Typosquatting is also called URL hijacking. It is a form of cybersquatting which relies on mistakes such as typographical errors made by Internet users when inputting a website address into a web browser.
Typosquatting is commonly used by hackers in phishing attacks to steal credentials for legitimate business websites by misdirecting users to clicking on look-alike domains, landing on an identically formatted website, and providing the hackers your login credentials which they steal.
For example: kmart.com could be typosquatted by someone who registers the domain krnart.com where the m is replaced with an R and an N. When viewed this way the similarity is striking: Kmart.com and Krnart.com
How does this affect your SMB?
Typosquatting affects SMBs in a few different ways. Typosquatting will mainly come into play when you are dealing with phishing attacks, as these are an easy way for hackers to compromise your data, network, and company. SMB’s need to worry about employees providing credentials to common Internet destinations such as Amazon, Microsoft, and Google when dealing with Typosquatting attacks.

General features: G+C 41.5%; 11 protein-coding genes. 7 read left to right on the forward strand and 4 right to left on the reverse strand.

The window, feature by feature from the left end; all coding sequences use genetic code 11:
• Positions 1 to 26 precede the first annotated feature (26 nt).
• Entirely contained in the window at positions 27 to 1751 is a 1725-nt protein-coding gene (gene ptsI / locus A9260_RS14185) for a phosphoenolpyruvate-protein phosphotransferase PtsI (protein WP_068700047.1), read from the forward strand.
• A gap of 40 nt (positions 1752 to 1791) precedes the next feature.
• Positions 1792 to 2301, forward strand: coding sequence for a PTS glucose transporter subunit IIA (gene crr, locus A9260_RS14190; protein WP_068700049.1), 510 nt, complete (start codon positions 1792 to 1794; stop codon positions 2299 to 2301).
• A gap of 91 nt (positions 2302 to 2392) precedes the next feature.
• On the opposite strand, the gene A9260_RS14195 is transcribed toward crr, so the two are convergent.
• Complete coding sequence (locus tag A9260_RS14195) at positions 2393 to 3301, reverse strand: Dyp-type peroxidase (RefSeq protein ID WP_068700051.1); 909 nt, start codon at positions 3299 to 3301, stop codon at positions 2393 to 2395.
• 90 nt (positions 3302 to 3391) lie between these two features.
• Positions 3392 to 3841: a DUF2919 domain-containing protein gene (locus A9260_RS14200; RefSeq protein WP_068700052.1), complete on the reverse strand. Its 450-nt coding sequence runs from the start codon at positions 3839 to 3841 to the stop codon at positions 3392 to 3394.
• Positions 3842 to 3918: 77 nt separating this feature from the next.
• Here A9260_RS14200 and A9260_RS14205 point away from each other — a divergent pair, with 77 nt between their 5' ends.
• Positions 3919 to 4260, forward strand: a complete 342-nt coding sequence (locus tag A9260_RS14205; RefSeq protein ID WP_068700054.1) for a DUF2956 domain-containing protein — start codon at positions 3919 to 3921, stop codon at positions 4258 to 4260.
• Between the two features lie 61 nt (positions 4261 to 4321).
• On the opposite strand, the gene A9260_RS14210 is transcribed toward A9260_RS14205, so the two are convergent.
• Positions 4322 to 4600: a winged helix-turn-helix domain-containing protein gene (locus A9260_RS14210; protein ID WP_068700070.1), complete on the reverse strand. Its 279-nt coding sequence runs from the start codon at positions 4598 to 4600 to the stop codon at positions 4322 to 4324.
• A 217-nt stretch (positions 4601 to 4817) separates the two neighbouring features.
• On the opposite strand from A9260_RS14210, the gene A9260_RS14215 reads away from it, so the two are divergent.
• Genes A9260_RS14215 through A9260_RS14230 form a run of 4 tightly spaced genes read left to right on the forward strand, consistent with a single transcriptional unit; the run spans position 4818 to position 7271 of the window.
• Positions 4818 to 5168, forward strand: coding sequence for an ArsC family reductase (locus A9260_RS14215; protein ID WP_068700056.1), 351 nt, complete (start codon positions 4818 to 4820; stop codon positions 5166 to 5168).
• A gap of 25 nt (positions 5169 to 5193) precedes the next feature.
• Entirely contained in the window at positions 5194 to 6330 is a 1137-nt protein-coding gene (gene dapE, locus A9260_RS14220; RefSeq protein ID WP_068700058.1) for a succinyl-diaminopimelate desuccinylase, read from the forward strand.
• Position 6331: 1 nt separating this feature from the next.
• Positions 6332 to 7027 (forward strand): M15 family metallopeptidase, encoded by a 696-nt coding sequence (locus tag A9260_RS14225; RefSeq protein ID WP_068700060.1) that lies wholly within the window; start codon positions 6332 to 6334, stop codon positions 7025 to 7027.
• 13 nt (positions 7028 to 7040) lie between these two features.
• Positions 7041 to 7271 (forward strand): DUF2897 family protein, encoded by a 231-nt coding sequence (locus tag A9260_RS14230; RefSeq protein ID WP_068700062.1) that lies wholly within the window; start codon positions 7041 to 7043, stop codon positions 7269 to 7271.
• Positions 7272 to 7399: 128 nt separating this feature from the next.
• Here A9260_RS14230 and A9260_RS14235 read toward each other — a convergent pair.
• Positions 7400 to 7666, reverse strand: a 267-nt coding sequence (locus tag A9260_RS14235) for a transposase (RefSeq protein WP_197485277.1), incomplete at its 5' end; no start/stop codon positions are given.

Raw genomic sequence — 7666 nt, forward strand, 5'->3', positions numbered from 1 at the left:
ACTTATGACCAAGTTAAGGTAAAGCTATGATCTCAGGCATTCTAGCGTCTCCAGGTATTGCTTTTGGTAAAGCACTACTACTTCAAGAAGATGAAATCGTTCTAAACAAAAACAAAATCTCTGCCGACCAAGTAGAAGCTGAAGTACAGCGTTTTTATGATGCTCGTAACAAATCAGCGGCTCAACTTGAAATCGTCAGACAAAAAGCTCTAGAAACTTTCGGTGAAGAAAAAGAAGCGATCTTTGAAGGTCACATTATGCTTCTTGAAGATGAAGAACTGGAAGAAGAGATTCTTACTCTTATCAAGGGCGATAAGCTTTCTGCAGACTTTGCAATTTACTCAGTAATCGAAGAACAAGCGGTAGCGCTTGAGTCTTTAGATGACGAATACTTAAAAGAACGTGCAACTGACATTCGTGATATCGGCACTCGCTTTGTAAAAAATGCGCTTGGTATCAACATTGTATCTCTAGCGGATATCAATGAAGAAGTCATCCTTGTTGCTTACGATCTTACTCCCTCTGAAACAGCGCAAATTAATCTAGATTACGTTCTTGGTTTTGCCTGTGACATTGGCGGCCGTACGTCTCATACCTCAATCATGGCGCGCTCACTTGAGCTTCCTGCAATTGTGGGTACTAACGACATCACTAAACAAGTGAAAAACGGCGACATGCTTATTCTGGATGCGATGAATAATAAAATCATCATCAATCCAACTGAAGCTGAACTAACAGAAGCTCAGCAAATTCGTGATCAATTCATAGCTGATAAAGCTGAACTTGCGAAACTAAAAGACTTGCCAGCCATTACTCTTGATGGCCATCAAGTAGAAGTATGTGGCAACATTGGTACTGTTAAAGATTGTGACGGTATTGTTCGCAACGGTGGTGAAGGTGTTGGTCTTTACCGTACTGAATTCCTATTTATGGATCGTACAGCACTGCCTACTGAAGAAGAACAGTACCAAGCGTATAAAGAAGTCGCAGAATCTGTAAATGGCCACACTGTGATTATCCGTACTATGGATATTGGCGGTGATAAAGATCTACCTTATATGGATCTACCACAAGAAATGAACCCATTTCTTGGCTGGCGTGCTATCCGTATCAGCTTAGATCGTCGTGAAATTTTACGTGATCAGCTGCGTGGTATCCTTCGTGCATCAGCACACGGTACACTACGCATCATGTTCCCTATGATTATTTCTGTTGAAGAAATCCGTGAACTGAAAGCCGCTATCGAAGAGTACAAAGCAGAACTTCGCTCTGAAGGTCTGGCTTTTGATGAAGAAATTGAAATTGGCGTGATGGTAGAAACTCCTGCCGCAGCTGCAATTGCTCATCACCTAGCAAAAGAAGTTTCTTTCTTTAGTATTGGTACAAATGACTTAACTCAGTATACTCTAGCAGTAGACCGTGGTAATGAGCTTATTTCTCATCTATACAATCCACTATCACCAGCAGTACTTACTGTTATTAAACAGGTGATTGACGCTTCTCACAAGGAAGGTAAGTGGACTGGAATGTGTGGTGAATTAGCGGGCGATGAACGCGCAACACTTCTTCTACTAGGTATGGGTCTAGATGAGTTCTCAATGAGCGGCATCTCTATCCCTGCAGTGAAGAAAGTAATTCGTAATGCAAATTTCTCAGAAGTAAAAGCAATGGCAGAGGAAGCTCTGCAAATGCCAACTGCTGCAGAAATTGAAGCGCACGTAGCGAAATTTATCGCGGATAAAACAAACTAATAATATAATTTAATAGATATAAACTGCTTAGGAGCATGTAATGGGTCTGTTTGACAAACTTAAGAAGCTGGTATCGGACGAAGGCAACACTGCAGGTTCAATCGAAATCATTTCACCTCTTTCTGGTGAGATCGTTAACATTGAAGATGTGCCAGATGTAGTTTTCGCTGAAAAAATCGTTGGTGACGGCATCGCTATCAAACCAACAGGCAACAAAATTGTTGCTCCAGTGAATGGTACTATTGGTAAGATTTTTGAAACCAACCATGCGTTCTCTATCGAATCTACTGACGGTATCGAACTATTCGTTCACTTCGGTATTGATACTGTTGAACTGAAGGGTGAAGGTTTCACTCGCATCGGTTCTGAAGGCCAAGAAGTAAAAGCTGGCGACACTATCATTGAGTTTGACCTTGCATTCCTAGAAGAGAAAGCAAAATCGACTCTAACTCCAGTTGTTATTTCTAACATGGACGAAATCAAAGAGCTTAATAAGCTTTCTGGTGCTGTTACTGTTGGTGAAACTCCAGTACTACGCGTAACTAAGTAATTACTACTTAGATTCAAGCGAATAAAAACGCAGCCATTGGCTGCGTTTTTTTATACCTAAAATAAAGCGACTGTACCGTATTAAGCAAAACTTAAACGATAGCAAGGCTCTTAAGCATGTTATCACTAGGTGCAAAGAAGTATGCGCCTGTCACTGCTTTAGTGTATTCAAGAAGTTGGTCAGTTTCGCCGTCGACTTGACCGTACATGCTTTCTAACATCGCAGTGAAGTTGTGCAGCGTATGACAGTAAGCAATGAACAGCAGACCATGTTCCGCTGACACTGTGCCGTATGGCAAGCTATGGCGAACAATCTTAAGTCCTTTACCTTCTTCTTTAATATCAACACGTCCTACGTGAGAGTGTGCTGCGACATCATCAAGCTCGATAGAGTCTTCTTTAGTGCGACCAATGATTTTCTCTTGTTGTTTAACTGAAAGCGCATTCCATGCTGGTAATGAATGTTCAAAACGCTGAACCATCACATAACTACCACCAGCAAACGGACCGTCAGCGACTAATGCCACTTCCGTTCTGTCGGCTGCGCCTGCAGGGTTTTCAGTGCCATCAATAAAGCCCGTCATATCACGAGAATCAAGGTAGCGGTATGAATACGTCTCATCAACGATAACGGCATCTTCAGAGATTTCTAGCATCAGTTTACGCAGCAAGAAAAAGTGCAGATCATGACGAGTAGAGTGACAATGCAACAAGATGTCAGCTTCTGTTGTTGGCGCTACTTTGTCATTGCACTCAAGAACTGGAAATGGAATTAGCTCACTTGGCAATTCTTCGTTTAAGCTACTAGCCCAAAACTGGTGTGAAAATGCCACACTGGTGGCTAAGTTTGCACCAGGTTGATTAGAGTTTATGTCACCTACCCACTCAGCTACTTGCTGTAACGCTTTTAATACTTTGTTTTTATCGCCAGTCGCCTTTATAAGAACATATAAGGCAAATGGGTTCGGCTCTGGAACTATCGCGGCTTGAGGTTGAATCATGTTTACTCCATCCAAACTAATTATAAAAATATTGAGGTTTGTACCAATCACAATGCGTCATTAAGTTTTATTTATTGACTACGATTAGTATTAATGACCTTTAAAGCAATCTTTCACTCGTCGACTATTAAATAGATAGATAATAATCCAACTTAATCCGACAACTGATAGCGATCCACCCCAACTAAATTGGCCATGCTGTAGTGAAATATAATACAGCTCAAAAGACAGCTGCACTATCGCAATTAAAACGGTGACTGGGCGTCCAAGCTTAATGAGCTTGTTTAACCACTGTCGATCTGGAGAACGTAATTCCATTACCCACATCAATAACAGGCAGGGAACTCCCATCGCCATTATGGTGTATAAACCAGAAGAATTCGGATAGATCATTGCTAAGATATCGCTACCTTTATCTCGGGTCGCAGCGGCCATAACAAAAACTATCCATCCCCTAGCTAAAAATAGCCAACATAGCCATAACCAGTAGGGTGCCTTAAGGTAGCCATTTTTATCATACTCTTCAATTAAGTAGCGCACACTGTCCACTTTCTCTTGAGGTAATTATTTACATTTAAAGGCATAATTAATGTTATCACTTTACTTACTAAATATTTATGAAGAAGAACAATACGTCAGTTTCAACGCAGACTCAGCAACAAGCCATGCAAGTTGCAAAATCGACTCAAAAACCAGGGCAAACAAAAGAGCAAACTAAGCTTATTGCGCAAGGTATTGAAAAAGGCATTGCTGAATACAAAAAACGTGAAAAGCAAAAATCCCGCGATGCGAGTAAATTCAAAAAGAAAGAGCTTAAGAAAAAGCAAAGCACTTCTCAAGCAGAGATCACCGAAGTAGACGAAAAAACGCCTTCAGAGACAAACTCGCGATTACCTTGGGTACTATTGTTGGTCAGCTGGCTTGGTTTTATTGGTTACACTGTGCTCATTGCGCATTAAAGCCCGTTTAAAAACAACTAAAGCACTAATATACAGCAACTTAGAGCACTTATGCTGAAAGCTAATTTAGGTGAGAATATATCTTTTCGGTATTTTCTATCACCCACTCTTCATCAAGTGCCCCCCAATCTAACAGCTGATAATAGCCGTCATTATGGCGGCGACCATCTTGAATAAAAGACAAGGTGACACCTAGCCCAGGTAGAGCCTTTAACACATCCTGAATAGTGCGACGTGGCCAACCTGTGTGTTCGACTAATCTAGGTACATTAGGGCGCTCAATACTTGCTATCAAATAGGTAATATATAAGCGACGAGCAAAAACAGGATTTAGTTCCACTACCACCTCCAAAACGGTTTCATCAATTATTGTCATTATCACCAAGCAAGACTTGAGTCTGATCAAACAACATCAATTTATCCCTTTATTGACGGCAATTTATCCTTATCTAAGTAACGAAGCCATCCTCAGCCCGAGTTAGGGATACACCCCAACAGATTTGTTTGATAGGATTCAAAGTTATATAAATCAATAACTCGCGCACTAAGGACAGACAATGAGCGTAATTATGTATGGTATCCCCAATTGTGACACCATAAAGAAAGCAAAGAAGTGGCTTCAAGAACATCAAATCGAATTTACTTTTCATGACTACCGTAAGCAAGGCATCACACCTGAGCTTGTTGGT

Train your employees to carefully review the URLs in emails and to always be on the lookout for typosquatting attacks.
Breaking News on Typosquatting Attacks
On Jan. 13th, 2020, new Typosquatting attacks were reported by a US Based cybersecurity research firm Area 1 Security. They reported that Burisma, the Ukranian Energy company, who paid Hunter Biden to sit on their board during the Obama administration, and the company President Trump called for Ukrainian government officials to investigate, was targeted successfully by Russian hackers who registered multiple typosquatted domain names for Burisma and its subsidiaries. This allowed the Russian hacking group known as “Fancy Bear” to successfully phish employees at Burisma to break into their email servers and computer systems.
Do these attacks change CyberHoot advice for SMB’s?
No. Just because typosquatting email phishing attacks work on enterprises like Burisma, does not mean they won’t work on SMB’s as well. All businesses can be targeted with phishing attacks using typosquatted domain names. We simply must train our employees to be more vigilant. Follow this advice:
- When visiting websites manually type the domain name in or search in Google for the business in question. Don’t click links IN emails that could be a phishing attack.
- Adopting a Password Manager for excellent protection against Typosquatting attacks. Password Managers refuse to provide credentials to a bogus look-alike (typosquatted) website.
- Train, train, and train some more. Most employees have never been trained on these cybersecurity topics. They want to learn and understand how to protect themselves personally and professionally. Teach them with CyberHoot.